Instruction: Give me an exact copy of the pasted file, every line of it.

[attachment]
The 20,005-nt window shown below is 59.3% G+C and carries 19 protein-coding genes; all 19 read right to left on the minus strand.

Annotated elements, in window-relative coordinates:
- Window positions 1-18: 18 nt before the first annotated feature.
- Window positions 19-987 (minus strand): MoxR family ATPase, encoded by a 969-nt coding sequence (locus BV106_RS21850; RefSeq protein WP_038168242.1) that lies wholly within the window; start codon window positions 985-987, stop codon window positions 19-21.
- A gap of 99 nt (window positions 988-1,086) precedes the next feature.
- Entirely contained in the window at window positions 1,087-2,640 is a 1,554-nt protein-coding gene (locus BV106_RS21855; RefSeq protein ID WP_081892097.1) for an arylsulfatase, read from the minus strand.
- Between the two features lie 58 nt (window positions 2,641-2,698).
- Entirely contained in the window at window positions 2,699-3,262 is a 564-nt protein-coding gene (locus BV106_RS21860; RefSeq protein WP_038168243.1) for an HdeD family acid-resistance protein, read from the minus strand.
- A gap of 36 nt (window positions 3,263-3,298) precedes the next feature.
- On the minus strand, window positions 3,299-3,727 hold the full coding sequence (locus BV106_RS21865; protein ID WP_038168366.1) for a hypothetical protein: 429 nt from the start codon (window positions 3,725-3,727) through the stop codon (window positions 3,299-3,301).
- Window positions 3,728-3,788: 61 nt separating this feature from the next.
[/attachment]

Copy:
The 20,005-nt window shown below is 59.3% G+C and carries 19 protein-coding genes; all 19 read right to left on the minus strand.

Annotated elements, in window-relative coordinates:
- Window positions 1-18: 18 nt before the first annotated feature.
- Window positions 19-987 (minus strand): MoxR family ATPase, encoded by a 969-nt coding sequence (locus BV106_RS21850; RefSeq protein WP_038168242.1) that lies wholly within the window; start codon window positions 985-987, stop codon window positions 19-21.
- A gap of 99 nt (window positions 988-1,086) precedes the next feature.
- Entirely contained in the window at window positions 1,087-2,640 is a 1,554-nt protein-coding gene (locus BV106_RS21855; RefSeq protein ID WP_081892097.1) for an arylsulfatase, read from the minus strand.
- Between the two features lie 58 nt (window positions 2,641-2,698).
- Entirely contained in the window at window positions 2,699-3,262 is a 564-nt protein-coding gene (locus BV106_RS21860; RefSeq protein WP_038168243.1) for an HdeD family acid-resistance protein, read from the minus strand.
- A gap of 36 nt (window positions 3,263-3,298) precedes the next feature.
- On the minus strand, window positions 3,299-3,727 hold the full coding sequence (locus BV106_RS21865; protein ID WP_038168366.1) for a hypothetical protein: 429 nt from the start codon (window positions 3,725-3,727) through the stop codon (window positions 3,299-3,301).
- Window positions 3,728-3,788: 61 nt separating this feature from the next.